Ken Livingstone has said he is worried about the role of the internet in election campaigning.
The former Labour Mayor of London said the lack of regulation online meant untruths could circulate quickly.
"Everything is happening over the internet. A big part of Jeremy's [Corbyn] dramatic increase in the vote last time was Labour focussed very much on the internet, because we're never going to get much coverage in the Daily Telegraph or the Daily Mail that's in any way positive," he told talkRADIO's Julia Hartley-Brewer.
"My worry about all this though is the internet just isn't really regulated and you can have so many lies.
"I bumped into a guy back in the summer who said 'Why did you say this?', and he spent about 20 minutes running through all the things he'd seen I'd said on the internet, and none of them were true."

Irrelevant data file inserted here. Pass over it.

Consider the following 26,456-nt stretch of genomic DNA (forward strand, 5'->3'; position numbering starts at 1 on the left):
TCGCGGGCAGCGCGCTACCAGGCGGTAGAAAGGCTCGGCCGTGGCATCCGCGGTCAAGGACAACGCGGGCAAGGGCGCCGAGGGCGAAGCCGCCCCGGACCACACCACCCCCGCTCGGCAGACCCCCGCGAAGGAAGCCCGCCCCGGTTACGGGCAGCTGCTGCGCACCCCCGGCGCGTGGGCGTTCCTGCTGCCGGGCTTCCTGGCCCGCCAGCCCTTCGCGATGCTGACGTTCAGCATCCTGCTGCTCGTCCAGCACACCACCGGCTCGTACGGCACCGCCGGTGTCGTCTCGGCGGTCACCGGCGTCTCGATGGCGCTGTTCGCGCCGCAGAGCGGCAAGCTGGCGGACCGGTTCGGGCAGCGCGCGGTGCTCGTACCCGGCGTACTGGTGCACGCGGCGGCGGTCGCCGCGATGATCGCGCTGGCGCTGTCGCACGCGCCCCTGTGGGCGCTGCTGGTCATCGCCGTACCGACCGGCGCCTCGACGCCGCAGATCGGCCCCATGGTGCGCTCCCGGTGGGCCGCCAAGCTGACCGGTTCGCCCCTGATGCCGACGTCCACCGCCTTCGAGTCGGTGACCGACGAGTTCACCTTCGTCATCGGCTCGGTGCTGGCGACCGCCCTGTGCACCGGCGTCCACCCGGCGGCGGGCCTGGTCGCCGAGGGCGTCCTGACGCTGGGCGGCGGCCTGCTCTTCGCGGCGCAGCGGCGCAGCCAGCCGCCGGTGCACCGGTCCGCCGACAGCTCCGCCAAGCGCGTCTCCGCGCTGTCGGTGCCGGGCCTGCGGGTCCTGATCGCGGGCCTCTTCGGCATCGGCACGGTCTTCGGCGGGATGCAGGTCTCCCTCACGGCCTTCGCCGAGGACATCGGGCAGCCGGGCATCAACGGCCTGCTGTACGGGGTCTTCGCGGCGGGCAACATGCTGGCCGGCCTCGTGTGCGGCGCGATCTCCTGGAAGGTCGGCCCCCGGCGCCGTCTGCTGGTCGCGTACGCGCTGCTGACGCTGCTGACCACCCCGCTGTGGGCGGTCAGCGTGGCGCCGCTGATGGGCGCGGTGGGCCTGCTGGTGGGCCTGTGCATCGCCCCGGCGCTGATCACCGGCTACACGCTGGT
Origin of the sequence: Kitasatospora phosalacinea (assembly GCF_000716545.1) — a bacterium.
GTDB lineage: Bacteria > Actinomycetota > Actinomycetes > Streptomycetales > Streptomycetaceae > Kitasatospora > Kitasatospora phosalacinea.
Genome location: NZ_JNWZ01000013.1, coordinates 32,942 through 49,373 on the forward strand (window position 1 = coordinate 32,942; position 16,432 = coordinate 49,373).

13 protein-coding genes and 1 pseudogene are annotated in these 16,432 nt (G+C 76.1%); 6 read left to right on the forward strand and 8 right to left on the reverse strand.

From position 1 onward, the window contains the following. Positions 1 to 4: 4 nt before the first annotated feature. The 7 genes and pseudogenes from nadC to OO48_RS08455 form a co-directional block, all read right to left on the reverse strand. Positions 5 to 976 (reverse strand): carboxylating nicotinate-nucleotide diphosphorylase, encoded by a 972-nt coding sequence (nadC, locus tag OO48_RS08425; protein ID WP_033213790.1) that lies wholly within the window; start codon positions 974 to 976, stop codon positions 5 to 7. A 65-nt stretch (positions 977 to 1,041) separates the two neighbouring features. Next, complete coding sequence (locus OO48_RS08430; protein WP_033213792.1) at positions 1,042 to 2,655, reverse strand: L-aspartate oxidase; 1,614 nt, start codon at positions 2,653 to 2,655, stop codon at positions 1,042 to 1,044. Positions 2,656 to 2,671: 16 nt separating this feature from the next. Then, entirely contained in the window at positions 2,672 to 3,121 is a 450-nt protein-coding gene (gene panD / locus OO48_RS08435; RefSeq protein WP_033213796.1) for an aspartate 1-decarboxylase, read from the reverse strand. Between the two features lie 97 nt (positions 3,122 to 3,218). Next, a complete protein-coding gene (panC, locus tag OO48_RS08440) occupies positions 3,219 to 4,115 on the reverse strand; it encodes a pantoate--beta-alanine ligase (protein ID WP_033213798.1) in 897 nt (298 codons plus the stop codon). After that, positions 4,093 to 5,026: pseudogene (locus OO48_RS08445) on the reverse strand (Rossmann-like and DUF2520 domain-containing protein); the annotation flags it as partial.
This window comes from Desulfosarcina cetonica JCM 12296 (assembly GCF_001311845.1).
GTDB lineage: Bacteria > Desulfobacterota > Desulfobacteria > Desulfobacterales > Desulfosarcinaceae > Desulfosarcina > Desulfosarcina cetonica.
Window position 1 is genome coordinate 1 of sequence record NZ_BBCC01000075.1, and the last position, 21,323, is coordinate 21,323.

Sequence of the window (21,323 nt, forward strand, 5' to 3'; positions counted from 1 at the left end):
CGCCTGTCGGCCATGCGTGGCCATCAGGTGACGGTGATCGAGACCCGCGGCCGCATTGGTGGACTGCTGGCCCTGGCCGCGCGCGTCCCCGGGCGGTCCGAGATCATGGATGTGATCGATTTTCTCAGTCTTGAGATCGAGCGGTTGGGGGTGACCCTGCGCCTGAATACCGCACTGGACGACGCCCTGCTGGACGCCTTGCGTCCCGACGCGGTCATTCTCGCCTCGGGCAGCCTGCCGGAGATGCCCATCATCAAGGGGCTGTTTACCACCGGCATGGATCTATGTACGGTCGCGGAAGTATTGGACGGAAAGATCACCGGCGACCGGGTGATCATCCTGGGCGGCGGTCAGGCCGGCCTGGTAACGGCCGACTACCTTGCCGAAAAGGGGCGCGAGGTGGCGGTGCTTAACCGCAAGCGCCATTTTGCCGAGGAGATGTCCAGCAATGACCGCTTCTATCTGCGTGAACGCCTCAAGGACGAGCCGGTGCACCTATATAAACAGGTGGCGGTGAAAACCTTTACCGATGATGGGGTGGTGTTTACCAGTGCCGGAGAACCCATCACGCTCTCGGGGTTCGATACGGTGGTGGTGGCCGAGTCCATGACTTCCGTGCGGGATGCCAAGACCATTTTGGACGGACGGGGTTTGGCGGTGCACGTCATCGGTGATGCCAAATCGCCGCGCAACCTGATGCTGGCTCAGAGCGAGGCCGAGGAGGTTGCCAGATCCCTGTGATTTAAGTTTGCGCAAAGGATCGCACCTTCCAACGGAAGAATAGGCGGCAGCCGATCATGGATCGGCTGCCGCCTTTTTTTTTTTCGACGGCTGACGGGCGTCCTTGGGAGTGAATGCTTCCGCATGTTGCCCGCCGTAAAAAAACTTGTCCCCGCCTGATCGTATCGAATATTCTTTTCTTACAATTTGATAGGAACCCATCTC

His comments come after the BBC's political editor Laura Kuenssberg came under fire for falsely reporting to her 1.1 million Twitter followers that an adviser to the Health Secretary Matt Hancock had been punched by a Labour activist.
She deleted the tweet and apologised after footage emerged of the adviser walking into the arm of a cyclist, who had been protesting against the Conservative Party outside Leeds General Infirmary.
She wrote: "Happy to apologise for earlier confusion about the punch that wasn't a punch outside Leeds General - 2 sources suggested it had happened but clear from video that was wrong."
Mr Livingstone said that people were quick to believe things they saw online.
"A few days ago there was stuff on the internet saying the Queen had died. Of course people believed it initially," he added.
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